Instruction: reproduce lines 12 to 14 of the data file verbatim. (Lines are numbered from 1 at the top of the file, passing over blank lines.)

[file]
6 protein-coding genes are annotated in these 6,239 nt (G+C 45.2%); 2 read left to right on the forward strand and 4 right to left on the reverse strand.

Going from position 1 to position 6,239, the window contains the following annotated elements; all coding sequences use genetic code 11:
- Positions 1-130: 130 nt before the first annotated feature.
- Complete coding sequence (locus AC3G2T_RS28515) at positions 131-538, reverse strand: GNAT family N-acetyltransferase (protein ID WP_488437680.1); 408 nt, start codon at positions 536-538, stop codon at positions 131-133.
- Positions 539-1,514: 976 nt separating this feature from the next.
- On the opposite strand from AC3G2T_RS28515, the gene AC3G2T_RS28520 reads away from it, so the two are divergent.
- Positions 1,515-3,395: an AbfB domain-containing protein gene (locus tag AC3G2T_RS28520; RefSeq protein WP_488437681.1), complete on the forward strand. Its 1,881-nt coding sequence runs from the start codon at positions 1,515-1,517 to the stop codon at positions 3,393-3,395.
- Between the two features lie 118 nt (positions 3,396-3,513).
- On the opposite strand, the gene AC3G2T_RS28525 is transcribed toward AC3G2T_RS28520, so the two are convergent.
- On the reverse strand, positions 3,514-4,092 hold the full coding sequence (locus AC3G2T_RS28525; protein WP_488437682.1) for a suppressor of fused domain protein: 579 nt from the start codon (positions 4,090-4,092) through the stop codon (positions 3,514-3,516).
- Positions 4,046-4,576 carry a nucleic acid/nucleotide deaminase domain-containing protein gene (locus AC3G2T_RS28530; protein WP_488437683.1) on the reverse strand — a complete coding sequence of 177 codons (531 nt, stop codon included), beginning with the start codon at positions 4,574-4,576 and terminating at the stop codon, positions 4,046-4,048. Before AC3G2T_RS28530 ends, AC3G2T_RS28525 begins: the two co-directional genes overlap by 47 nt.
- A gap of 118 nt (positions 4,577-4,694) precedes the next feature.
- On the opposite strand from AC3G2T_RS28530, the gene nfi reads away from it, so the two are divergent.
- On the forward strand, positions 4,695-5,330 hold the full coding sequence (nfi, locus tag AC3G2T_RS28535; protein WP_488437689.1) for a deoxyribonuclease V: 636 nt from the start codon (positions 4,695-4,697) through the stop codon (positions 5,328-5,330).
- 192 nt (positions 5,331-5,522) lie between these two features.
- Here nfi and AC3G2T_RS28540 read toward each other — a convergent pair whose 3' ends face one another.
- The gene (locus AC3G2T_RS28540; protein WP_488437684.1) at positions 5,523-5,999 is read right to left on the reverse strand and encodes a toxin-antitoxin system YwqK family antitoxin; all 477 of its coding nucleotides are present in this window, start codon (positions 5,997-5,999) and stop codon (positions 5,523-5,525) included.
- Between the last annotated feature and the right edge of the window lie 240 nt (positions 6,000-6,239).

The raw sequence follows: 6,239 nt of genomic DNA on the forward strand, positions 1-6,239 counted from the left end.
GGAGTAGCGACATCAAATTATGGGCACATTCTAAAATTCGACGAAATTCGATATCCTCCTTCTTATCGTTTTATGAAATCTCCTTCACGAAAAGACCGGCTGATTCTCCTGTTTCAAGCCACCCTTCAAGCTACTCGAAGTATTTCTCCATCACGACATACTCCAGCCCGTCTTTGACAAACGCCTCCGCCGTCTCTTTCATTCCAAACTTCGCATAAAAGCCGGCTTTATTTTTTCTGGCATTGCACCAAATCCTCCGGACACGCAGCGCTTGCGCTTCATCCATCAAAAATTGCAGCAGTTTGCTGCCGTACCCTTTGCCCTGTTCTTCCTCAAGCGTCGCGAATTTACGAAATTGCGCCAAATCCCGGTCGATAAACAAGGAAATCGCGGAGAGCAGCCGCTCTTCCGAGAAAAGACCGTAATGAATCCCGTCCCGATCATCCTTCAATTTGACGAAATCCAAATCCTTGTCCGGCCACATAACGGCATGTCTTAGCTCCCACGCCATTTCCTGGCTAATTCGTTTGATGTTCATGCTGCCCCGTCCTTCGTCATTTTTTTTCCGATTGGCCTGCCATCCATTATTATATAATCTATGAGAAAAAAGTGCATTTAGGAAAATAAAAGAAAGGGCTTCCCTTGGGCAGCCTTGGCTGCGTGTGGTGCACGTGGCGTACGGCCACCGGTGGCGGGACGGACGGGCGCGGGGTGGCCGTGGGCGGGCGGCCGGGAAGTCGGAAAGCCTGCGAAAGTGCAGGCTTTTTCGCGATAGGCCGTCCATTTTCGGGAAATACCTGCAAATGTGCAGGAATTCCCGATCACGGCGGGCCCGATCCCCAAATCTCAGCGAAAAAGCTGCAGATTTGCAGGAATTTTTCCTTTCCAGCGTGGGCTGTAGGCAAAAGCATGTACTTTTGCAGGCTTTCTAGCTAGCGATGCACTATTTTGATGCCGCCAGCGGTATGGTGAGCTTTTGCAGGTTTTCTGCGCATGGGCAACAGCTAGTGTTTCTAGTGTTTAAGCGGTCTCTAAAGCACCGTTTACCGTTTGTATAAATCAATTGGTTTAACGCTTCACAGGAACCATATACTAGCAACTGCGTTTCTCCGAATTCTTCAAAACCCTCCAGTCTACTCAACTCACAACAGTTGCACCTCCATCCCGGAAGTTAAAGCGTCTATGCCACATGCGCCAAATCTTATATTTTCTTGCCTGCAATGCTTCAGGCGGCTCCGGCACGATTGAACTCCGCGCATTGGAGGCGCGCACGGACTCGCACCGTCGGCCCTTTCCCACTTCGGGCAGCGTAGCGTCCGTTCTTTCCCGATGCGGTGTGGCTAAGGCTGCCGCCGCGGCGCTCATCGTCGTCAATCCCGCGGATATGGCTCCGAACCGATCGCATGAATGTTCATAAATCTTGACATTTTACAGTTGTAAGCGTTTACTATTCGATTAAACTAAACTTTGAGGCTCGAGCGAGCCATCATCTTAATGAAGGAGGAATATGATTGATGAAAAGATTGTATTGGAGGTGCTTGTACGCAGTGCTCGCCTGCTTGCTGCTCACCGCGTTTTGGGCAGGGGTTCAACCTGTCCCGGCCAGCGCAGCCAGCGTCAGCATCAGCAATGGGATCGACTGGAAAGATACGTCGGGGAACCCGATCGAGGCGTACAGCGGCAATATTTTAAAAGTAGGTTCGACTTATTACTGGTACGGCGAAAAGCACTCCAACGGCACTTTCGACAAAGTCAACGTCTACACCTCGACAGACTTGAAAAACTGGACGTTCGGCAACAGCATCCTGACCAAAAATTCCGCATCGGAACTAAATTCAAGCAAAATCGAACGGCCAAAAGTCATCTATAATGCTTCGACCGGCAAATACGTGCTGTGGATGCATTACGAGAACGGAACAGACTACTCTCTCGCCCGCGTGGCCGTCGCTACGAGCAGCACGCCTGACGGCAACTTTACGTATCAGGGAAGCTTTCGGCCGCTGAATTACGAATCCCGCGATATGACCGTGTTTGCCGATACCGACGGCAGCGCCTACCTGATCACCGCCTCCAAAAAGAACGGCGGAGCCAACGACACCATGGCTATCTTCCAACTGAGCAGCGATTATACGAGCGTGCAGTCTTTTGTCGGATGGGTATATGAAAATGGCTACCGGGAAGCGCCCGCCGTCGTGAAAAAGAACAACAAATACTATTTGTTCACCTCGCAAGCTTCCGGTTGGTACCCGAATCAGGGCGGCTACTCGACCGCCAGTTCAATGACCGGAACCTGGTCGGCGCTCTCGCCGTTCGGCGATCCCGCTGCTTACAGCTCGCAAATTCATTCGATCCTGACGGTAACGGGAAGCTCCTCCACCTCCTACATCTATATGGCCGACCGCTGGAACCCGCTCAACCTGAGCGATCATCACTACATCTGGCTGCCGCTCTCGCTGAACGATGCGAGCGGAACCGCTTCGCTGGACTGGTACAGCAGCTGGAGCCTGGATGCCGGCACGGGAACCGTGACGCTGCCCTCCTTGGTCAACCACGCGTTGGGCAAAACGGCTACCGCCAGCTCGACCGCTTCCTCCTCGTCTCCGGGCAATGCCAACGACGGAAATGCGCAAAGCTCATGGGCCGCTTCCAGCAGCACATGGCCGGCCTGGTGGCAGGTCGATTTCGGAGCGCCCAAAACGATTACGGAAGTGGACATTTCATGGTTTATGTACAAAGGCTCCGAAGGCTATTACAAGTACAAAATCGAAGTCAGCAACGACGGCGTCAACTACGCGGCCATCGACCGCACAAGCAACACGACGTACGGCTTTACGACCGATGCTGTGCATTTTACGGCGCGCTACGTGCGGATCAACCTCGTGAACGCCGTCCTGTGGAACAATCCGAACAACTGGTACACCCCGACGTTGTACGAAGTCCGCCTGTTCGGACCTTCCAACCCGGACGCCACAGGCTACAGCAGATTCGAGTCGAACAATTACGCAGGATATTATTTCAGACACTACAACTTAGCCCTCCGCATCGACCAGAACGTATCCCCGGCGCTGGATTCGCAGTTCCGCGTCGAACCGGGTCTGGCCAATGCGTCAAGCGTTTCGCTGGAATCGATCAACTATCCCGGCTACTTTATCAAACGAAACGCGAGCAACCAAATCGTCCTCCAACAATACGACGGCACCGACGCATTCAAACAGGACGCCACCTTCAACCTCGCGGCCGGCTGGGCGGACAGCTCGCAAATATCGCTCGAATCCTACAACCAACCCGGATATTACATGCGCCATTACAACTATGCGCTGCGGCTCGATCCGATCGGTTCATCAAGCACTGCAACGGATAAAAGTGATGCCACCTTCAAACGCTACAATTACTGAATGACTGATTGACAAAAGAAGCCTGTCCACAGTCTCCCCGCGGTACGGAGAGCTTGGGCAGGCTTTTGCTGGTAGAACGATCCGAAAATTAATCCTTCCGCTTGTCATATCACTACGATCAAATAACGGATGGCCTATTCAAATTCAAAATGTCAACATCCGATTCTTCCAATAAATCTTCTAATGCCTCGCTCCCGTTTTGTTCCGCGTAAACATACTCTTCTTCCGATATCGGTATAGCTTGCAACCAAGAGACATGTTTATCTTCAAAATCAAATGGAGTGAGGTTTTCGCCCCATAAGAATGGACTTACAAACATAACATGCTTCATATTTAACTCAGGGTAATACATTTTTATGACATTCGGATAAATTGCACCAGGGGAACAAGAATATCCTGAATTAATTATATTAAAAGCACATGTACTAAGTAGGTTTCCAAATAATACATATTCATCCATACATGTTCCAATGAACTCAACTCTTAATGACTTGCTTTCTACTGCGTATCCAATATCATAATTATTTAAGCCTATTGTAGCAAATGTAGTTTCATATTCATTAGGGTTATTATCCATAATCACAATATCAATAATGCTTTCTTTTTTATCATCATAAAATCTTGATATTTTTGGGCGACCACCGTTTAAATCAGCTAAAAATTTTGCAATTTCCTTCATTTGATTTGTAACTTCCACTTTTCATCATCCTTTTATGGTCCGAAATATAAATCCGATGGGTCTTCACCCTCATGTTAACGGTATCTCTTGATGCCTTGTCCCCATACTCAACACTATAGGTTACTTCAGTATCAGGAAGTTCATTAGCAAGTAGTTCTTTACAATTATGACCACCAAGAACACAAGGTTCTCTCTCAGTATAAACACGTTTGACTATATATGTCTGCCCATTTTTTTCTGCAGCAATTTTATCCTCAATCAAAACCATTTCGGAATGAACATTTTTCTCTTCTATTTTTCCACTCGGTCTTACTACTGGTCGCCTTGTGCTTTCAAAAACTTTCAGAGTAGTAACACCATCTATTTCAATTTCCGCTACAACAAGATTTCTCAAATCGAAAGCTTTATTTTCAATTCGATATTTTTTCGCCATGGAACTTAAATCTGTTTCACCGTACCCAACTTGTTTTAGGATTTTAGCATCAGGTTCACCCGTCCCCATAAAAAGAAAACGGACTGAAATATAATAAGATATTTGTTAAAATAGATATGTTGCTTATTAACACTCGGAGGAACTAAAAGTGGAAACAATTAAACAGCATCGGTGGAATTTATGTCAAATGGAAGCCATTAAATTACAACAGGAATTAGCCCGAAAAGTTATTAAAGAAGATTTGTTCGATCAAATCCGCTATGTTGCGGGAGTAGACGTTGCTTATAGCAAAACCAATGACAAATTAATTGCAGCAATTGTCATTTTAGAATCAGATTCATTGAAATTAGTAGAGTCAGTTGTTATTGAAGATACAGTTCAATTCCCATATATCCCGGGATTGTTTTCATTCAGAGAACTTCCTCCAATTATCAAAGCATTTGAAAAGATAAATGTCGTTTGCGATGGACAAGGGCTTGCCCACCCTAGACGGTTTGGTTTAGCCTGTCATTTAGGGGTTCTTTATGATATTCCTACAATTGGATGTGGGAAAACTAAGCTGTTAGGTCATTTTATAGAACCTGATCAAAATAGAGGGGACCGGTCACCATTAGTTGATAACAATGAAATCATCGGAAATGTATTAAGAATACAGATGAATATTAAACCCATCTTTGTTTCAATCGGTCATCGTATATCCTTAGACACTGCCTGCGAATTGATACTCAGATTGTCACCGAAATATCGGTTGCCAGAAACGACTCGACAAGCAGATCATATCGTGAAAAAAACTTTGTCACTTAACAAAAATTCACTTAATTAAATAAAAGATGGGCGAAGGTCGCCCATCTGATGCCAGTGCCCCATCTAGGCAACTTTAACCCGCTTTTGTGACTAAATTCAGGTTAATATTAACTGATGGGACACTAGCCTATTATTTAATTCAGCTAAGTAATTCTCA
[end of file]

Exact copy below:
- A gap of 118 nt (positions 4,577-4,694) precedes the next feature.
- On the opposite strand from AC3G2T_RS28530, the gene nfi reads away from it, so the two are divergent.
- On the forward strand, positions 4,695-5,330 hold the full coding sequence (nfi, locus tag AC3G2T_RS28535; protein WP_488437689.1) for a deoxyribonuclease V: 636 nt from the start codon (positions 4,695-4,697) through the stop codon (positions 5,328-5,330).